More Apple coverage

Apple's new iPhone 4, already criticized for problems with its antenna and screen, also suffers from glitches in its camera system that can undermine the video chat program that is one of the standout features of the new phone.

iPhone 4 owners first started reporting troubles with the device's camera system Wednesday, the day some users who had pre-ordered the gadget received it in the mail. On the discussion boards on Apple's website and in comments on various blogs, users have complained that the phone's camera application locks up soon after launch, leaving them unable to take a picture.

Some users have been able to use the camera after rebooting the phone, although others have reported having the same issue even after multiple resets.

"When I open the camera app, the app opens, but right into a frozen state," reported one user on Apple's discussion boards. "I've power cycled several times with no effect."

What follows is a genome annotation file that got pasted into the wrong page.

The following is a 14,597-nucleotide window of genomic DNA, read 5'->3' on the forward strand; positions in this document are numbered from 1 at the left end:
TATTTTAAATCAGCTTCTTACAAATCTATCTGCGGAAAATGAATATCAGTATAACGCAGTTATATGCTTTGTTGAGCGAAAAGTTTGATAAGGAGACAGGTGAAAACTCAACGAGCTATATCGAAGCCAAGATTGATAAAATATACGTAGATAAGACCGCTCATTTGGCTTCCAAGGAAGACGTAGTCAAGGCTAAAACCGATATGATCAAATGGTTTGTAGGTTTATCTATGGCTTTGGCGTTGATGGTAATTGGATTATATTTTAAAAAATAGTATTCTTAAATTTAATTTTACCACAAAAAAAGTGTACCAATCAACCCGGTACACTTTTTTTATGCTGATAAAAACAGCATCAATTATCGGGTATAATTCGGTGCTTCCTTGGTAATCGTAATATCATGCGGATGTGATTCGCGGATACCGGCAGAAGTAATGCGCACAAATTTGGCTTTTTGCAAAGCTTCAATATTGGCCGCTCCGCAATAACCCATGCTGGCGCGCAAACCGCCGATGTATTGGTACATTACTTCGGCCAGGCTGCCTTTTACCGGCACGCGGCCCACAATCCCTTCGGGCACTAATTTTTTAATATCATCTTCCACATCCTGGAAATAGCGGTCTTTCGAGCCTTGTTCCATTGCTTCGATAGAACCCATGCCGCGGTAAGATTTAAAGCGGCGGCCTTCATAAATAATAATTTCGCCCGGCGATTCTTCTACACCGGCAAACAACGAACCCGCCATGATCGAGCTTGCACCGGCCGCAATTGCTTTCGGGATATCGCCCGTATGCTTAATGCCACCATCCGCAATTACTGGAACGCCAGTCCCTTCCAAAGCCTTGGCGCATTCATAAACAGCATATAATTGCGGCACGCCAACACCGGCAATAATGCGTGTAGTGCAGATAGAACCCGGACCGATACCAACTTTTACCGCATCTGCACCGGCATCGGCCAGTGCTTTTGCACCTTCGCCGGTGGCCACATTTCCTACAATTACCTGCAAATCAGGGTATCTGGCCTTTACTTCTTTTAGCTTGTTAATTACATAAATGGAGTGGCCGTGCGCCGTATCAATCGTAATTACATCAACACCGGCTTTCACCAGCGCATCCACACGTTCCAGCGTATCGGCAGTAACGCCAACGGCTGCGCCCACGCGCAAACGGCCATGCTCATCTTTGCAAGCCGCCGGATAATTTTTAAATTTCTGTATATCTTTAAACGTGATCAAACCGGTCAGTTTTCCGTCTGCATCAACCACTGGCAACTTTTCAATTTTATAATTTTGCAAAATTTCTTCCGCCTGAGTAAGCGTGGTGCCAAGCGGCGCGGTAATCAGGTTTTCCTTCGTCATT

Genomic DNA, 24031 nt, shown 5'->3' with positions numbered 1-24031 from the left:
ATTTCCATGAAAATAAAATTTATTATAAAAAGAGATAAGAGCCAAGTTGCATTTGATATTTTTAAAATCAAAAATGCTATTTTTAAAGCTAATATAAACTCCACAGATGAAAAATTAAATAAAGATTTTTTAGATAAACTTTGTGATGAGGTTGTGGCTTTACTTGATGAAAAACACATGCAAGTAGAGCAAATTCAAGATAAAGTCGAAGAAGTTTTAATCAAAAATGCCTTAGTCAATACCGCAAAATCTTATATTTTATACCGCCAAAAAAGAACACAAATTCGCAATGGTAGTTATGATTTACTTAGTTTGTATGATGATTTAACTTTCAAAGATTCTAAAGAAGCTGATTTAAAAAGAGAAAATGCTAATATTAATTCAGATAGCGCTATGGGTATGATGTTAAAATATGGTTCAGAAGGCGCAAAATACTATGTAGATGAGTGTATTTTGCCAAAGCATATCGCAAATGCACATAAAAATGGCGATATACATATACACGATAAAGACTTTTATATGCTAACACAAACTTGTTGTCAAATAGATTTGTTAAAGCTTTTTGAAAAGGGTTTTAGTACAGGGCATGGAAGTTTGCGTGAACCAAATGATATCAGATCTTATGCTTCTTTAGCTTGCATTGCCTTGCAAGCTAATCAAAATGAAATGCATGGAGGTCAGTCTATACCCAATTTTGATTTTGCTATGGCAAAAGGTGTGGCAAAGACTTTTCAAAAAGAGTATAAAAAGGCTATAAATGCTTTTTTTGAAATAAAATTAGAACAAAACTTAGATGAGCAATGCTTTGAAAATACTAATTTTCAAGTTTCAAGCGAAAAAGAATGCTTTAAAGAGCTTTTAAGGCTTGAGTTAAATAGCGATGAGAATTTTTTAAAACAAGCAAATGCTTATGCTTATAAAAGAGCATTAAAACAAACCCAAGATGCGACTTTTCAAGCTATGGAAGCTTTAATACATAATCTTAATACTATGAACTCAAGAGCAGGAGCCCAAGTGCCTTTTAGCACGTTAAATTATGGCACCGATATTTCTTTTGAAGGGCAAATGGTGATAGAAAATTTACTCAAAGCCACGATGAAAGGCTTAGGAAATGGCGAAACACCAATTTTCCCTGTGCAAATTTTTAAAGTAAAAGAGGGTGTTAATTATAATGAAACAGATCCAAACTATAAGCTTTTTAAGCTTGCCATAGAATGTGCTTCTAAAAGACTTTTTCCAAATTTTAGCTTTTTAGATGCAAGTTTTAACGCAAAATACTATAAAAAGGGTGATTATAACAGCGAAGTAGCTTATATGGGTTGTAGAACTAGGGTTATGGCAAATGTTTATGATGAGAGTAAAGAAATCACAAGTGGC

An Apple representative said she was unaware of the problem and declined to comment.

It's unclear how many iPhones are affected. But at least in some cases, the problem affects more than just iPhone users' ability to take pictures. A Mercury News attempt with an iPhone 4 test device found that the faulty camera prevented use of FaceTime, the video chat program.

The phone wouldn't send the user's image to people he contacted using FaceTime. Instead of seeing the user's face, the person on the other end of the call saw a blank screen. The problem could not be corrected by rebooting the phone.

Unlike some users who have reported similar problems, the Mercury News iPhone 4 test user was able to take pictures with the phone's rear-facing camera. But if he tried to take a picture with the forward-facing camera, the application would lock up and not allow him to use either camera. The only way he found to unlock the camera program and resume using the rear-facing camera was to turn off and restart the phone.

The camera troubles are the latest problem to come light with the new iPhone. Previously, Apple acknowledged that the gadget's antenna can have a hard time getting a signal from the wireless network if users hold the iPhone in a particular way.

Meanwhile, numerous users have reported seeing yellow discolorations on their iPhone screens.

Those troubles don't seem to be affecting iPhone sales. Apple announced Monday that it sold 1.7 million iPhone 4s in its first three days on the market.

Contact Troy Wolverton at 408-920-5021. Follow him at Twitter.com/troywolv.